|Taken in July 2017, the above photo marks an ending and a beginning. The end of a long search for bakers willing to work with the population wheats being developed at Wakelyns Agroforestry by Martin Wolfe and the Organic Research Centre. The start of a new phase that has not only seen YQ Population Wheat widely grown and used, but also a blossoming of alternative – small scale – grain systems in the UK. Systems that re-value cereals and create relational rather than purely transactional connections between field and kitchen. That take anonymous commodities and put the name of the variety, the field, the farmer, the miller and the baker back in the frame.|
For Nick, William and I the journey that led to Hodmedod and that day in July 2017 started in earnest in 2008 with the Norwich Resilient Food Project. We were inspired by people like Andrew Whitley and John Letts who’d been working on grain, flour and bread for many years. But we’d also become convinced that the approach being developed by Martin at Wakelyns – employing diversity everywhere – held the answer to critical questions about climate change, resource depletion, biodiversity loss and our relationship with each other and the world around us.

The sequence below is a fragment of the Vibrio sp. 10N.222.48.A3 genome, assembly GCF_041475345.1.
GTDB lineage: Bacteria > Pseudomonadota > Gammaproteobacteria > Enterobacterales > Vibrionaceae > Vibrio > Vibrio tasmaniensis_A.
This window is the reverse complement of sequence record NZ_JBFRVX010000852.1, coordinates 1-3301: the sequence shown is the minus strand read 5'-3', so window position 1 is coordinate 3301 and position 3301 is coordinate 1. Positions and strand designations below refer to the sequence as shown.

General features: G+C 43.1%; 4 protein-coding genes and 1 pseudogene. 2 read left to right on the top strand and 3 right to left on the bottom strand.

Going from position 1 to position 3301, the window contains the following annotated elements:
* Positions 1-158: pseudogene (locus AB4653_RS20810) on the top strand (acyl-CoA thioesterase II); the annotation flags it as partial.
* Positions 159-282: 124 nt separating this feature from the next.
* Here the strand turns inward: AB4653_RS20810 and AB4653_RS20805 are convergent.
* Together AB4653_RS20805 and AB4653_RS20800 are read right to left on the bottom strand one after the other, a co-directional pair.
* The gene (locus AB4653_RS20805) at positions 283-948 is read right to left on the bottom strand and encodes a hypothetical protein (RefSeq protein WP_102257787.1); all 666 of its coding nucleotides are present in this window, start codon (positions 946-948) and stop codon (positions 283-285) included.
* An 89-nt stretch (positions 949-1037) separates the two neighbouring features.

If baking and eating bread could help prepare for an uncertain future, who wouldn’t want to be a part of it?
But as it turned out what we were offering wasn’t all that appealing to most bakers. The idea that they should abandon the high specification flours they were using in favour of something quite technically challenging, to produce a 100% wholemeal loaf they thought their customers wouldn’t want to buy all because of a complex story about resilient food systems just didn’t cut it. Looking back, that was completely understandable!
But we kept dropping off population flour at bakeries. Just in case. If we could find some bakers, we’d convince the millers and if the millers were asking the farmers would grow. The Small Food Bakery had a clear commitment low input wholegrains and a different way of doing business, so I popped in to meet Kimberley Bell (flour in hand) late in 2016. That 20 minute chat changed everything; not only did she immediately get it, she knew how to talk to other bakers about it, and how to tell the story to her customers.
Read Kim's reflections on 4 years of YQ grown for Small Food and the people-centred systems that have emerged and continue to emerge, around it.
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